This is not my version of events but that of a Rabbi who I went to for help with the translation puzzle.

How accurate is the translation in the rest of the King James version? I don't know - but if this is the case with 22:18 who knows what else was mixed up in the Hebrew/Greek translation of the Septuagint?   

 
     
Most Scholars, whilst recognising the poetry of the KJV, won't use it as an an accurate translation.
James VI positively influenced the translators in order to bolster his 'divine right of kings' idea.
This negates its usefulness when trying to be accurate.
Of course, given the shifting sands of English as a language, the translators have had to 'move with the times' when dealing with modernity - but on the whole, have kept to the sense of the original, giving footnotes where necessary.
I can't believe the Hebrew concept of witchcraft and that of seventeenth century 'thinking man' were the same.
"The rose of all the world is not for me.
I want, for my part only the little white rose of Scotland,
that smells sharp and sweet and breaks the heart."

Owlswing

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I can't believe the Hebrew concept of witchcraft and that of seventeenth-century 'thinking man' was the same.


I know I am, yet again, showing my ignorance but, in what way?

The Holy Bible, probably the most diabolical work of fiction ever to be visited upon mankind.

An it harm none, do what you will; an it harm some, do what you must!

Anchorman

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I know I am, yet again, showing my ignorance but, in what way?


   
Well, if, as most assume, the Pentateuch was edited  during exile, what was 'witchcraft'? Much of the seventeenth century persecution was aimed at 'wise women' who were little more than herbalists, with much more being spurious add on to 'get rid' of annoying or feuding neighbours.
Healing in the sixth century BC would have been bound up with religion; my knowledge of Assyrio-Babylonian religious healing is scanty at best, but if it was anything like that of Egypt, it depended on available drugs, unlikely ingredients, statues and recitation of prayers.
Whether that was 'witchcraft' - Wicca - I'm not sure.
We know little of Hebrew medical practice at this  time; presumably it was similar to other cultures of the day.
Necromancy, however, is a bit unusual - most of the cultures in that area were happy that the soul in whatever form(s) left this plane of existence and only returned to scoff whichever funeral feast or offerings the relatives left in the tomb or outside it.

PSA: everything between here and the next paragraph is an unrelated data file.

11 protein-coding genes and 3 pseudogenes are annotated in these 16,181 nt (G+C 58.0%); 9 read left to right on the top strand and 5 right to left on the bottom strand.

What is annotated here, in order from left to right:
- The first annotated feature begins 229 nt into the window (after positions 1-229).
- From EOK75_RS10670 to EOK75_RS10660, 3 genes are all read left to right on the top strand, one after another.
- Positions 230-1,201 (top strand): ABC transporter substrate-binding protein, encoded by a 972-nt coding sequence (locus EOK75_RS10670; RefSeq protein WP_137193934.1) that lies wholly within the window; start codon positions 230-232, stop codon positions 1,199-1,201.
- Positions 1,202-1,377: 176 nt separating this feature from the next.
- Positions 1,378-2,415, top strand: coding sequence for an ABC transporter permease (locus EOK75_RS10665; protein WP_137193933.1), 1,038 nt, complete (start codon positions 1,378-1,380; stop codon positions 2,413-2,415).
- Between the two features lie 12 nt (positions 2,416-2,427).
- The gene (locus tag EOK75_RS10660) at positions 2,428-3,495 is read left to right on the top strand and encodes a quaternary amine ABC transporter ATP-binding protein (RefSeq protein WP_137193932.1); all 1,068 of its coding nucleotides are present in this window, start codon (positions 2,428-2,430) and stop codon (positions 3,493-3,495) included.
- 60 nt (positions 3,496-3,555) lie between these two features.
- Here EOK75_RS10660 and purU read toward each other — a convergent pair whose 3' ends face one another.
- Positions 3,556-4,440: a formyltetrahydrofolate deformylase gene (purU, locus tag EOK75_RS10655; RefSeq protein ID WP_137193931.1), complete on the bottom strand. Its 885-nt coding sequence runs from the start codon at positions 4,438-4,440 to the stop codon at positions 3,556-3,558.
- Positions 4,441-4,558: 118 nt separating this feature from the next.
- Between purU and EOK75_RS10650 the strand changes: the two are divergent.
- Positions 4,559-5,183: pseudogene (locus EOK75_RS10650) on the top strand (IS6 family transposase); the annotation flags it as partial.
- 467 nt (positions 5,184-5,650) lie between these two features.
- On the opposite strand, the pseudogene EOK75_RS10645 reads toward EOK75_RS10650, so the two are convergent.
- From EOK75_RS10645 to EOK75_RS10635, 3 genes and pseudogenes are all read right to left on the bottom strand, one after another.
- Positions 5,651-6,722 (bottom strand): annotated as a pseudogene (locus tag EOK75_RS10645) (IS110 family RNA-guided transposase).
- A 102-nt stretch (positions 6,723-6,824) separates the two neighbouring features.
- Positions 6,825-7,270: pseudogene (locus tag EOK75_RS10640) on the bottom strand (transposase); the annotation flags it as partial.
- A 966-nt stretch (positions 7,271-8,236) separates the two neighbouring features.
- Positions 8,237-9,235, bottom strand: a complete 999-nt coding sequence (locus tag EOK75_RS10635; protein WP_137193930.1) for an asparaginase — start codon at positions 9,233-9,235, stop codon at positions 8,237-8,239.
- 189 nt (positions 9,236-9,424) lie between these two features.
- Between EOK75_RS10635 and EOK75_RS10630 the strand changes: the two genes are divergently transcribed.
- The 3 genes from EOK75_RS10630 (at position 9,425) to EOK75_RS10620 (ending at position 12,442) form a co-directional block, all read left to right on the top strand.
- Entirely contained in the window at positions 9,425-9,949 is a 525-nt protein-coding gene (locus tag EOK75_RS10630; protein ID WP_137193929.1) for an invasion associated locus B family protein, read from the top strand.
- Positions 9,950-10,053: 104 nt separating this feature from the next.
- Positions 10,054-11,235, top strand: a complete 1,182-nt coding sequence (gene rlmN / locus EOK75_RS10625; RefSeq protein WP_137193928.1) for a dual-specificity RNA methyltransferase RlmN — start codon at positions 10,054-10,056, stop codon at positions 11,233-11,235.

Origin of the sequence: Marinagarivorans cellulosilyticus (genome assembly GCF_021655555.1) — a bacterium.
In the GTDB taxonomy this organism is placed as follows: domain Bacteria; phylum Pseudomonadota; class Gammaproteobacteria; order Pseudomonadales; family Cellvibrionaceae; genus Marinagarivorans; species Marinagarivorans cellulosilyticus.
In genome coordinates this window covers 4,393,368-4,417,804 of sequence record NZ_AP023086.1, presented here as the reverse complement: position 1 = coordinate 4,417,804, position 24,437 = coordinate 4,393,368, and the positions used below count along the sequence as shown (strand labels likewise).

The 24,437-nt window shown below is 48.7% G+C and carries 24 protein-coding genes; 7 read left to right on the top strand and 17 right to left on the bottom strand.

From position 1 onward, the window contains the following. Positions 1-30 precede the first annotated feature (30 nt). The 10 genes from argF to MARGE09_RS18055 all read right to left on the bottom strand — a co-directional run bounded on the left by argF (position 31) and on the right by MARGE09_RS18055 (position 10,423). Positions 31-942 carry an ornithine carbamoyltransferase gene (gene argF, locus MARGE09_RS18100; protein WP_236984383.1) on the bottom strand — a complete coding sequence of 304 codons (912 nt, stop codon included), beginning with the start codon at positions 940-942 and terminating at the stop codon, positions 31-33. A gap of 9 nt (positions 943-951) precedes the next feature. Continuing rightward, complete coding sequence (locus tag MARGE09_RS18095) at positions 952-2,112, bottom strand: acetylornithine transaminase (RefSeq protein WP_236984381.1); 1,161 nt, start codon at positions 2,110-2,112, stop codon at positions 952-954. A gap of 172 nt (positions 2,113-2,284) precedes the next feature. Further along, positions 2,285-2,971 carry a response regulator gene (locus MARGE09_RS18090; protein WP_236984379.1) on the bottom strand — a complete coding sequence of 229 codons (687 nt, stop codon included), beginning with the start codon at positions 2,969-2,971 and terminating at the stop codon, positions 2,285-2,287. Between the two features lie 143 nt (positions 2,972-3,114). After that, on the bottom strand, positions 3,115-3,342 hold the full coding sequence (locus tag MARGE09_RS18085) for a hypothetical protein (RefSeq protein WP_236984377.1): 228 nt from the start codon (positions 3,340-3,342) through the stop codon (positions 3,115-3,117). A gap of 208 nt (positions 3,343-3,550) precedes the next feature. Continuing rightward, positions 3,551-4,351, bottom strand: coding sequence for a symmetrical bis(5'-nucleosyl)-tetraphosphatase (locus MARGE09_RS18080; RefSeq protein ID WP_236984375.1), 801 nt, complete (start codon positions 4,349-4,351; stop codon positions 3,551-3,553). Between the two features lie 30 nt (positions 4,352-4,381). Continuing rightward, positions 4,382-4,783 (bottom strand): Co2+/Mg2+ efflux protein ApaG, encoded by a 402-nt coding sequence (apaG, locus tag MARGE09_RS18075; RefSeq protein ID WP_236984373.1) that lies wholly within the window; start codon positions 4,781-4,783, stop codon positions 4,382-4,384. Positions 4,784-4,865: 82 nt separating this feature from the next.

That the concept of raising spirits was considered witchcraft was almost unique to the Hebrew culture, and had no parallel in Babylon as far as I know.
"The rose of all the world is not for me.
I want, for my part only the little white rose of Scotland,
that smells sharp and sweet and breaks the heart."

Owlswing

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Well, if, as most assume, the Pentateuch was edited during exile, what was 'witchcraft'? Much of the seventeenth-century persecution was aimed at 'wise women' who were little more than herbalists, with much more being spurious add on to 'get rid' of annoying or feuding neighbours.

Healing in the sixth century BC would have been bound up with religion; my knowledge of Assyria-Babylonian religious healing is scanty at best, but if it was anything like that of Egypt, it depended on available drugs, unlikely ingredients, statues and recitation of prayers.

Whether that was 'witchcraft' - Wicca - I'm not sure.

We know little of Hebrew medical practice at this  time; presumably, it was similar to other cultures of the day.

Necromancy, however, is a bit unusual - most of the cultures in that area were happy that the soul in whatever form(s) left this plane of existence and only returned to scoff whichever funeral feast or offerings the relatives left in the tomb or outside it.

That the concept of raising spirits was considered witchcraft was almost unique to the Hebrew culture, and had no parallel in Babylon as far as I know.


Sorry, but I was merely pointing out that 22:18 in English is a translation that is probably highly inaccurate. Nothing more than that, and thus it is quite possible that there are (many?) more incidents of inaccurate translation for the same reason. So, the Bible in English may bear little resemblance to the Bible, in places, in either Greek or Hebrew.

As to the rest, I am well aware of the nature of the witch-hunts of the 14th to 17th centuries, referred to by some witches as The Burning Times, having been given the task of writing as essay, 40,000 words of it, on the matter as my 'Year-and-a-day' task prior to my initiation into my Coven.

As to your mention of Wicca, Wicca did not exist until Gerald B Gardner invented it in the 1950's, and gave it a faked history to give it authenticity. His followers still claim Wicca (capital W) is the only true path of witchcraft and require that witches who do not follow the Gardnerian Rules refer to themselves with a lower-case w and are quite forceful in their methods of dealing with those who break the 'Rule'!

The Holy Bible, probably the most diabolical work of fiction ever to be visited upon mankind.

An it harm none, do what you will; an it harm some, do what you must!